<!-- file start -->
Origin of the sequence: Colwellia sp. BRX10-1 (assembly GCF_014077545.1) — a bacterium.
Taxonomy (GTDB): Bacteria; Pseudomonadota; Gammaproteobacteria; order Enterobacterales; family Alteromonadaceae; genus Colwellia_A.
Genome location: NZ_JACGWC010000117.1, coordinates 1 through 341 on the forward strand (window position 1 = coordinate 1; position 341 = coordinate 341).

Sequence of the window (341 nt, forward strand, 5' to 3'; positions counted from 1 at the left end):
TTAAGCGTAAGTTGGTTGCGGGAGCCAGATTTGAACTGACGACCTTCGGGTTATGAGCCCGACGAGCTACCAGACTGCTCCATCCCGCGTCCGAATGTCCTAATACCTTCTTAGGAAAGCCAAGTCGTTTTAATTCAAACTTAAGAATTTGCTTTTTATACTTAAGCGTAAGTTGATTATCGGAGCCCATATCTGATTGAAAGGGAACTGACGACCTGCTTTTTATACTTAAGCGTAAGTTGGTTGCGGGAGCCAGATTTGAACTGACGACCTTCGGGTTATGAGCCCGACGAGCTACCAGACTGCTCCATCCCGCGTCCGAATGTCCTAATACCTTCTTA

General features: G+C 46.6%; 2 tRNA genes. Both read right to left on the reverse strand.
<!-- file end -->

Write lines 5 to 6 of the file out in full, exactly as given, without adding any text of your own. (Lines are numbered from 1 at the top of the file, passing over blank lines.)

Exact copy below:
TTAAGCGTAAGTTGGTTGCGGGAGCCAGATTTGAACTGACGACCTTCGGGTTATGAGCCCGACGAGCTACCAGACTGCTCCATCCCGCGTCCGAATGTCCTAATACCTTCTTAGGAAAGCCAAGTCGTTTTAATTCAAACTTAAGAATTTGCTTTTTATACTTAAGCGTAAGTTGATTATCGGAGCCCATATCTGATTGAAAGGGAACTGACGACCTGCTTTTTATACTTAAGCGTAAGTTGGTTGCGGGAGCCAGATTTGAACTGACGACCTTCGGGTTATGAGCCCGACGAGCTACCAGACTGCTCCATCCCGCGTCCGAATGTCCTAATACCTTCTTA

General features: G+C 46.6%; 2 tRNA genes. Both read right to left on the reverse strand.